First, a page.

Inflammatory bowel disease (IBD) is a well-known risk factor for colorectal cancer (CRC). Current guidelines propose complete endoscopic resection of dysplasia in IBD patients with close endoscopic follow-up. Current data on the risk of neoplasia after endoscopic resection of dysplasia in IBD patients are limited.
Multiple databases were searched from inception through August 2019 to identify studies that reported on incidence and/or recurrence of neoplasia after resection of dysplasia in patients with IBD. Outcomes from the included studies were pooled to estimate the risk of neoplasia after dysplasia resection in IBD patients.
From a total of 18 studies, 1037 IBD patients underwent endoscopic resection for a total of 1428 colonic lesions. After lesion resection, the pooled risk (in rate per 1000 person years of follow-up) of CRC was 2 (95% confidence interval [CI], 0-3), the pooled risk of HGD was 2 (95% CI, 1-3) and the pooled risk of any lesion was 43 (95% CI, 30-57). Meta-regression analysis based on lesion location (right, left), lesion size (mean and/or median size in mm), lesion type (Paris-I, Paris-II), endoscopic resection technique (endoscopic mucosal resection, endoscopic submucosal dissection, or polypectomy), and lesion histology (low-grade dysplasia, high-grade dysplasia) did not influence the reported outcomes.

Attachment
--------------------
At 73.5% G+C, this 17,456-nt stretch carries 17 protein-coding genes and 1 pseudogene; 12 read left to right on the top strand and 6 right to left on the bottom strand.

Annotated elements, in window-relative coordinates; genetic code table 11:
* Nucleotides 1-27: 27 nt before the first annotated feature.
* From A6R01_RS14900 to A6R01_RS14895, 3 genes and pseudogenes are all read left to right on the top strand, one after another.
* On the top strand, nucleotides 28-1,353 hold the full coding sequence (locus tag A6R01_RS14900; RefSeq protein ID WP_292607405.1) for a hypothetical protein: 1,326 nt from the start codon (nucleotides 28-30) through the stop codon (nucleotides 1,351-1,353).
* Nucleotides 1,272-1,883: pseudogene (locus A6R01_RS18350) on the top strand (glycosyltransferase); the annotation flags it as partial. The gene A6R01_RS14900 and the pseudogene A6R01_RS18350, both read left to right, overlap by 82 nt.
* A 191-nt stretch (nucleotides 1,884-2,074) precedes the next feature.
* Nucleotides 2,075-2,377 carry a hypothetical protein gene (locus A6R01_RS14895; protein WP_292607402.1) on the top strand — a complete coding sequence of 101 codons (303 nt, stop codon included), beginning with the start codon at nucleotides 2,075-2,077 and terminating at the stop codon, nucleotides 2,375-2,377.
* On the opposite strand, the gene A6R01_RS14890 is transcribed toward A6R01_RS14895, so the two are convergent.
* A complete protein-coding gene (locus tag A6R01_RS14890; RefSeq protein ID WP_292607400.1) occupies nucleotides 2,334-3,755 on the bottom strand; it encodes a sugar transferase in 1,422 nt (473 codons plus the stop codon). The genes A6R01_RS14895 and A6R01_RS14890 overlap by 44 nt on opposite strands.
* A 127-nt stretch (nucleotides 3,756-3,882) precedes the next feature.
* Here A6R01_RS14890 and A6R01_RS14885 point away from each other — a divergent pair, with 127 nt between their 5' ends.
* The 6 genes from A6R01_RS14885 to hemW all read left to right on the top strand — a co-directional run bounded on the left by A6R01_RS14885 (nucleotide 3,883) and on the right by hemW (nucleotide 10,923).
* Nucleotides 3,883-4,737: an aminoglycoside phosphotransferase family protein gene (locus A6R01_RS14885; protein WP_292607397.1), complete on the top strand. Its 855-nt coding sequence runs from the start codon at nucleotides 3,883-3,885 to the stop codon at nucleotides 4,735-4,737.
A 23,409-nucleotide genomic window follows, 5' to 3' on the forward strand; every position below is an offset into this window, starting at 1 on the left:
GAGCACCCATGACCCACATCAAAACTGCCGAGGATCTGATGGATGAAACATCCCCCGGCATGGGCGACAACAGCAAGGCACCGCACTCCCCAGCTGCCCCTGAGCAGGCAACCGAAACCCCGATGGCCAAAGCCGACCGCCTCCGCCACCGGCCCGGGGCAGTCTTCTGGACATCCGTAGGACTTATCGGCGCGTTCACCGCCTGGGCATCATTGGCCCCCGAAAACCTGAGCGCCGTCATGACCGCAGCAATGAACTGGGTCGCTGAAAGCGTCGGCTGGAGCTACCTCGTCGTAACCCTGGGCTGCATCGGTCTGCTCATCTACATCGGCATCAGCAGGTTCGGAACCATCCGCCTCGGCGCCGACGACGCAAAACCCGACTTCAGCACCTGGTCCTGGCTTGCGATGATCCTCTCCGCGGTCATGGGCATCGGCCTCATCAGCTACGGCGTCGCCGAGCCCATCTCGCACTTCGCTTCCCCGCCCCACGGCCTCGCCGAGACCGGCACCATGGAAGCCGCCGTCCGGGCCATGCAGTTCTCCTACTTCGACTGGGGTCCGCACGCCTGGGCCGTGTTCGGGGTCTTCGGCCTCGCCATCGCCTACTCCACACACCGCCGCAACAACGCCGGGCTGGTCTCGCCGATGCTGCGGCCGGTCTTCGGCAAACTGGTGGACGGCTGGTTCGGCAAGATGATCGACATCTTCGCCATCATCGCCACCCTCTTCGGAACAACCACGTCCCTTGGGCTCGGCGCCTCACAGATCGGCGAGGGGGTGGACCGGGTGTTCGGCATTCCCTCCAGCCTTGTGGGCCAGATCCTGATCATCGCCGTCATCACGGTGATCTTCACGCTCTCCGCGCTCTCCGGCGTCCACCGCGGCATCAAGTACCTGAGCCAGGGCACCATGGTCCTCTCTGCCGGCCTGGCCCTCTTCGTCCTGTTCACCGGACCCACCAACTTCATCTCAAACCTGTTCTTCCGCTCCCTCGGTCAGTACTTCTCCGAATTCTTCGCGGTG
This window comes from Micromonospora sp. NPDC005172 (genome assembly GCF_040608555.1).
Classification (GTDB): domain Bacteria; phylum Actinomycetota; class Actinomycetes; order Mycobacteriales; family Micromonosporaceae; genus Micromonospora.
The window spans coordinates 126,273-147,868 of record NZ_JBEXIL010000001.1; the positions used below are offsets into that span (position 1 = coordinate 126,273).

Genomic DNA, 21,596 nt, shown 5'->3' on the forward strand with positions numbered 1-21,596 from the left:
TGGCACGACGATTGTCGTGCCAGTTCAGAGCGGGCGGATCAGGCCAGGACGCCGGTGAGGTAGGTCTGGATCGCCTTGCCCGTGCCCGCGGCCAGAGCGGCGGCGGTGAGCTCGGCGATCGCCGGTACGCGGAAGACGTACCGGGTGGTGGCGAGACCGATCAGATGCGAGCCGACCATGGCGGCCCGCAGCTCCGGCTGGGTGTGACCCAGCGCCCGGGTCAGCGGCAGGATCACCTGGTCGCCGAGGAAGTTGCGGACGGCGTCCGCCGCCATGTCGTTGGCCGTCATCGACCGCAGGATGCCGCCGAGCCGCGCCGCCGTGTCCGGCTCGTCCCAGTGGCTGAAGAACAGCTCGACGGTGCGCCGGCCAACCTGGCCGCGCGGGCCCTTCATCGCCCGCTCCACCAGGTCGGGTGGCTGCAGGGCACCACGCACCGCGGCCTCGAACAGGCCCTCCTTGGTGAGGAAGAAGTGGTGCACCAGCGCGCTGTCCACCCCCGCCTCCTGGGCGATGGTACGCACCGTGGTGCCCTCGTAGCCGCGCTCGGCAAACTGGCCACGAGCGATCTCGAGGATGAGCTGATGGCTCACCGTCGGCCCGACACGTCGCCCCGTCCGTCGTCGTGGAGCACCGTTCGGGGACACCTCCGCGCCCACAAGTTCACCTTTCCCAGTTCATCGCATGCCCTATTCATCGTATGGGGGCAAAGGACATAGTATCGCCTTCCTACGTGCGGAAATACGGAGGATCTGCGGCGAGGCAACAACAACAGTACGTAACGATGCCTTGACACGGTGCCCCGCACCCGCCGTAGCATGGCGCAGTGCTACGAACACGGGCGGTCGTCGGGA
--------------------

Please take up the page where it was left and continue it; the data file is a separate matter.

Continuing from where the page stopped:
Risk of CRC after dysplasia resection in IBD patients appears to be low, supporting the current strategy of resection and surveillance.

Copyright © 2020 American Society for Gastrointestinal Endoscopy. Published by Elsevier Inc. All rights reserved.